Despite the creation of the National Animal Identification System in 2004 in an effort to streamline animal disease control, "many of the issues and concerns that were initially raised by producers, such as the cost, impact on small farmers, privacy and confidentiality and liability, continue to cause debate," said USDA Secretary of Agriculture Tom Vilsack.

Because of the resistance to the program, a USDA-APHIS "listening tour" concerning the implementation of animal ID tags began May 14 to get feedback from stakeholders and will conclude June 1 in Loveland, Colo., according to the USDA-APHIS Web site.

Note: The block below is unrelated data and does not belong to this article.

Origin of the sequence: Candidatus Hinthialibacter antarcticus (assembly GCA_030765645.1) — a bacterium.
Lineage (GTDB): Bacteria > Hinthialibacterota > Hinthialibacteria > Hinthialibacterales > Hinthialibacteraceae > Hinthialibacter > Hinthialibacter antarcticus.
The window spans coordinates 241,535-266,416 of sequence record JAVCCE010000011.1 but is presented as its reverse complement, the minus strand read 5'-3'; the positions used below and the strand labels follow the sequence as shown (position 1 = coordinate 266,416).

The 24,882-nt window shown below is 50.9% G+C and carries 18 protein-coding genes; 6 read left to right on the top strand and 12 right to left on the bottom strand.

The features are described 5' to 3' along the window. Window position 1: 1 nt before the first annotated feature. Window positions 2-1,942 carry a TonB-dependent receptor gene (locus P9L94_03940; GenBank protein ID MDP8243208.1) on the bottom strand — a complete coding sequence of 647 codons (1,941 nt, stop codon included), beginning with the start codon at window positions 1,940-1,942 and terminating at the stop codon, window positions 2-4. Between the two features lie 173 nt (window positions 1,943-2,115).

Small farmers and hobby ranchers have tended to oppose the ID tagging system because of the cost, which a USDA study estimated to be up to $228 million annually.


Larger industrial farms and food processors, including Tyson Foods Inc., have supported the system as some already operate under strict requirements.

"We support the principles of the U.S. Animal Identification Plan and encourage rapid adoption of a premises ID system," Tyson spokesman Gary Mickelson said in an e-mailed statement to the Arkansas Democrat Gazette.

However, Mickelson said the system should be accurate, affordable, confidential and compatible with programs used in Canada and Mexico.